ST. LOUIS -- This time, the Marlins sealed the deal for Jose Urena. In his 13th start, Miami's Opening Day starter recorded his first win.Brian Anderson belted a two-run homer and had three RBIs, while JT Riddle added a solo shot in the Marlins' 7-4 win against the Cardinals at
ST. LOUIS -- This time, the Marlins sealed the deal for Jose Urena. In his 13th start, Miami's Opening Day starter recorded his first win.
Brian Anderson belted a two-run homer and had three RBIs, while JT Riddle added a solo shot in the Marlins' 7-4 win against the Cardinals at Busch Stadium on Tuesday.
The Marlins snapped their season-long six-game losing streak, and Urena improved to 1-7. In his previous start, on May 30 at the Padres, the Marlins let a one-run lead in the ninth inning slip away in a 3-2 loss on a night the right-hander was in line for the win.
"It's good to get Jose on the board, honestly," Marlins manager Don Mattingly said. "He's pitched pretty good [this year]. Tonight, it seemed like one of those nights he didn't have his great stuff, but he hung in there enough, and the boys were swinging the bats a little bit, so it ended up being big for him."
Although Urena didn't have his best stuff, giving up four runs in five innings, he did enough to preserve the lead. Miami had lost all 12 of his previous starts this year, and his last 14 dating back to his last win, which was Sept. 20, 2017, against the Mets.
"It felt good," Urena said. "We tried to put everything together. It was a good job from the boys tonight. My teammates, they gave me a lot of support."
Kyle Barraclough, recently switched to closer, recorded his first save in that role and his second of the season.
The seven runs were the most the Marlins have scored in a Urena start. His previous high of support, while he was in the game, was four. Entering Tuesday, Urena had received 2.86 runs of support per game, which ranked the lowest of all National League starters with at least 12 games started.
"We were able to put some runs on the board," Mattingly said. "We had the off-day [Monday], and guys bounced back today, they seemed ready to play. It was good to see."
The Marlins scratched out two runs in four innings off Cardinals right-hander Carlos Martinez, who made his first start since May 8. Martinez had been on the disabled list with a right lat strain.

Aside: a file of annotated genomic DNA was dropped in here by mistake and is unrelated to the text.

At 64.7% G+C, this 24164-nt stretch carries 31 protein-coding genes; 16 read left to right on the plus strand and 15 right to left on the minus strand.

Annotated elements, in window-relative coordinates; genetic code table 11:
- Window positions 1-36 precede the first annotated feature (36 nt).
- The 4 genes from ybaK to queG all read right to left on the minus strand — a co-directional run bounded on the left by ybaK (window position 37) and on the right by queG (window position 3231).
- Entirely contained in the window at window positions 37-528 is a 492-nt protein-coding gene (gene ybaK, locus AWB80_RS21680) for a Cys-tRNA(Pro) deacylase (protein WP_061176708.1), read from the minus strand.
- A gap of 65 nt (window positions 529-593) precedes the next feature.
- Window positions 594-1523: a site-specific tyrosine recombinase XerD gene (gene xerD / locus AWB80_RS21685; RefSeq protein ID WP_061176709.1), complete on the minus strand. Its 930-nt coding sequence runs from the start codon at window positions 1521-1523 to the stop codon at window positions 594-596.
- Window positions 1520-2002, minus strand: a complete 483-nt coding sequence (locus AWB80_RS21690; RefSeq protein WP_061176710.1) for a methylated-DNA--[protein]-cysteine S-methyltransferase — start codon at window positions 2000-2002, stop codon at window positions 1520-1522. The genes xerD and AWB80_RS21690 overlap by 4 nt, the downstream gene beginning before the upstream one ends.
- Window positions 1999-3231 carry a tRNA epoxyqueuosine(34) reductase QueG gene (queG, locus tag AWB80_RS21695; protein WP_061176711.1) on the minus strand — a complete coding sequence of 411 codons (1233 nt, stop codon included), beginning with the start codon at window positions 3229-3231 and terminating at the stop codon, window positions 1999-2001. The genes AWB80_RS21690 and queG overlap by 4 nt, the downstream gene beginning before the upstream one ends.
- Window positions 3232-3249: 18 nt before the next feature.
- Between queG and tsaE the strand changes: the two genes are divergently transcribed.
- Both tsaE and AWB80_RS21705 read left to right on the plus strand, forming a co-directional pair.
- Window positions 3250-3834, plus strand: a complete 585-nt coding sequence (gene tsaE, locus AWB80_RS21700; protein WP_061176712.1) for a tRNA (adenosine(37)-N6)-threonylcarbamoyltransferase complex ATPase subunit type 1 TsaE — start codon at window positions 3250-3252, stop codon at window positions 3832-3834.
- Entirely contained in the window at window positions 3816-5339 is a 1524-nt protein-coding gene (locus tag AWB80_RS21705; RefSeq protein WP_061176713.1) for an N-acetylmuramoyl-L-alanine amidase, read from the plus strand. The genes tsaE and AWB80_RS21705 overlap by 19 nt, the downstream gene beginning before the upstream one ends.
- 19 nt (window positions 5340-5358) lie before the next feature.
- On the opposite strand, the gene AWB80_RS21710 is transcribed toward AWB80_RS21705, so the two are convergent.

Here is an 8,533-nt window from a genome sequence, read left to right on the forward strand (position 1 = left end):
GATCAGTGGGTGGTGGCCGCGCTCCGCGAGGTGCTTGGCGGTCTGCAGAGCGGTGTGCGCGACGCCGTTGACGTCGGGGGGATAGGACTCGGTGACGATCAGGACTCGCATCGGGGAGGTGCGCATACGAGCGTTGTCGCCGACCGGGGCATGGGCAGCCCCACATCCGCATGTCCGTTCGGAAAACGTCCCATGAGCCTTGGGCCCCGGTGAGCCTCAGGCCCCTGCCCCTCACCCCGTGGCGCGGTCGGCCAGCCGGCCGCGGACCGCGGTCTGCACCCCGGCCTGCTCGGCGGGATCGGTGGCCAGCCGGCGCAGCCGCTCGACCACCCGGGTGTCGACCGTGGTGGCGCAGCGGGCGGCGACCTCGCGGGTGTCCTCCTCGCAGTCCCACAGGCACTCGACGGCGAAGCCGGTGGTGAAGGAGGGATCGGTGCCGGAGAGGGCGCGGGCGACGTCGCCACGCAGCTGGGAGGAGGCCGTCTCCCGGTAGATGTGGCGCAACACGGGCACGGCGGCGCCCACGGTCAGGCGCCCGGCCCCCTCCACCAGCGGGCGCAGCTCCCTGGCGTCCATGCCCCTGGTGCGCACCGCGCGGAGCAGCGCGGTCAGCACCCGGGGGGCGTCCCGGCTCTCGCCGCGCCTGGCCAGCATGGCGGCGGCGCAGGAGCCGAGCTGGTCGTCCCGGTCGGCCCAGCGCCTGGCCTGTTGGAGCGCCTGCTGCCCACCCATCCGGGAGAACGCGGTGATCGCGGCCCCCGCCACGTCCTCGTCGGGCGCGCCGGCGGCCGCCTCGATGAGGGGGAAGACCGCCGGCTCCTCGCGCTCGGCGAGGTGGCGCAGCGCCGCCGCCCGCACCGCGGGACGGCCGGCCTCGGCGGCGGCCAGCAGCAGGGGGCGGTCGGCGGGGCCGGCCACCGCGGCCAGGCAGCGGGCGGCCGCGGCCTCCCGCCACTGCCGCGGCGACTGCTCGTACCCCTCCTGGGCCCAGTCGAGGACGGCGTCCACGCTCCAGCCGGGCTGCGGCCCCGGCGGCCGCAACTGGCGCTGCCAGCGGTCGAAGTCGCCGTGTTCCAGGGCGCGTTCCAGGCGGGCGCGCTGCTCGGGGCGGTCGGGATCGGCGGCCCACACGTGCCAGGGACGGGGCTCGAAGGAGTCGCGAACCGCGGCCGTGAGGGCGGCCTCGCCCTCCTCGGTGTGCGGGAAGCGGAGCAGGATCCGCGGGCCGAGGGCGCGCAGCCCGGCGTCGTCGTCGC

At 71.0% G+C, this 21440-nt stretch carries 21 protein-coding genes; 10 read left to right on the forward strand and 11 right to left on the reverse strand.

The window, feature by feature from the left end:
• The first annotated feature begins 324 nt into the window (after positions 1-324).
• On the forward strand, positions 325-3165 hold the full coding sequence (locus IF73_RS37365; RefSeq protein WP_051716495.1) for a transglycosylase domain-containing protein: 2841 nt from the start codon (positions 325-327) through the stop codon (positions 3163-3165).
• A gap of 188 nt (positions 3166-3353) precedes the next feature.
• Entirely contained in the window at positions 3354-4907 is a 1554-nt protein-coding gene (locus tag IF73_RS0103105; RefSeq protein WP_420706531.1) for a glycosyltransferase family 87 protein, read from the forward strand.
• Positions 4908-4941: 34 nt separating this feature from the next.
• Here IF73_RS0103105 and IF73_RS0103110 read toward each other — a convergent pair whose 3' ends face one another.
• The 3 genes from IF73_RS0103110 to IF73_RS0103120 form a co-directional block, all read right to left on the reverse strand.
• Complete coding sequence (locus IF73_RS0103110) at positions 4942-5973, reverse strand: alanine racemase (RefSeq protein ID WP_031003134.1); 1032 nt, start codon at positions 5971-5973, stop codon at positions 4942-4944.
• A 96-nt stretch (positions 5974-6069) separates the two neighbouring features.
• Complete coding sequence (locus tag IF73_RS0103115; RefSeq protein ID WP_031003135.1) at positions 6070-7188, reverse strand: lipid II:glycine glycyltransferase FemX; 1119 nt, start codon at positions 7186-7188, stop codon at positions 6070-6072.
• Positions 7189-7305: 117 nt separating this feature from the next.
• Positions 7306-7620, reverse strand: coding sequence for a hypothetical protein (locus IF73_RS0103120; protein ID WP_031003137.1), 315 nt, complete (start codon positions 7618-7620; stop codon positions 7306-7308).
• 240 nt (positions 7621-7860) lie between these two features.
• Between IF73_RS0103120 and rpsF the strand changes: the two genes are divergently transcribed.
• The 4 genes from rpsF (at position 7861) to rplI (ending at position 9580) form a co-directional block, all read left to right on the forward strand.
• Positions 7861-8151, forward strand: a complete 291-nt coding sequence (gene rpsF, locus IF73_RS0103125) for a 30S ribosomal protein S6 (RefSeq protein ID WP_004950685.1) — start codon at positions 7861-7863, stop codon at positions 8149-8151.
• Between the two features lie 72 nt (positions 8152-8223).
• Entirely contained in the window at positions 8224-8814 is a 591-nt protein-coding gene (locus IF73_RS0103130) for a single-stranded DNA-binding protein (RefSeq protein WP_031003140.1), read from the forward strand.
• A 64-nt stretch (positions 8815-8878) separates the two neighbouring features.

"I think everyone kind of had the piece of the pie there," Anderson said. "It was nice to get a win for Jose. He's been grinding for us. He's a horse out there. To be able to get one for him was awesome, especially the way we did it, as a team."
MOMENTS THAT MATTERED
Going deep: The Marlins relied on the long ball to stay out in front. Anderson, who hadn't homered since April 30 against the Phillies, connected on a two-run, opposite-field drive to right in a three-run fifth inning off Preston Guilmet, giving Miami a 5-2 lead.
"I think that's something I pride myself on, to be able to use the whole field," Anderson said. "I'm not going to sit here and say I'm going to hit opposite-field home runs all the time, but I'm definitely trying to let the ball get deep and use the whole field. If the ball goes out, great."
Riddle homered off Austin Gomber to lead off the sixth. It was the left-handed-hitting shortstop's second home run of the season. His first was an inside-the-park liner at San Diego earlier this road trip.
"That one felt good, to not have to run around the bases as hard," Riddle said. "It felt good. I felt I had been missing some balls and getting into some tough counts, and it's good to square one up at a big time in the game."
Riddle's home run was the fifth of his career, and the first off a left-hander.
YOU GOTTA SEE THIS
Derek Dietrich, who had two hits and scored two runs, made a running, sliding catch in the first and turned it into a double play. It was a big early play after Matt Carpenter led off with a single off Urena. Jose Martinez lifted a fly ball to short left field, Dietrich charged, made his sliding catch and threw Carpenter out at first base, completing the double play.
HE SAID IT
"For everybody here, we need to win games. It's fun when you win, and it doesn't matter how you do it. When you win, everything looks bigger. It's good. It's a boost of energy." -- Marlins third baseman Miguel Rojas, on snapping six-game skid
PICKED OFF THIRD
Urena may not have had his best stuff, but the right-hander executed his finest pickoff move. As the Cardinals threatened in the fifth, closing the gap to 5-4, Urena picked Tommy Pham off third base. St. Louis had runners on second and third with one out, before Rojas put the daring pickoff play on, which caught Pham easily.
"That's something we have in the back pocket," Rojas said. "We don't run those kinds of plays every day, but we're trying to keep it for a special moment in the game, an important moment. All the credit to Jose, to be pitching and trying to get guys out, but be aware of the situation, too, and catch a sign and execute the play. It's not easy. At that moment, you're just trying to get the guy out at the plate, and we're happy to catch that guy sleeping there."
"It was a very unique pickoff play that caught us off," Cardinals manager Mike Matheny said. "It's a big spot there, too. We have baserunners who want to be very aggressive, score on contact. That's not a play we see very often, and it's not easy to pull off. But they executed, and it couldn't have come at a better time for them."
In the middle game of their three-game series at St. Louis, the Marlins are sending Wei-Yin Chen (1-3, 6.10 ERA) to the mound, and the Cardinals are going with rookie Jack Flaherty (2-1, 2.62) on Wednesday at 8:15 p.m. ET. After winning his first start of the season on April 28, Chen went 0-3 with a 7.01 ERA in six May starts.
Joe Frisaro has covered the Marlins for MLB.com since 2002. Follow him on Twitter @JoeFrisaro and listen to his podcast.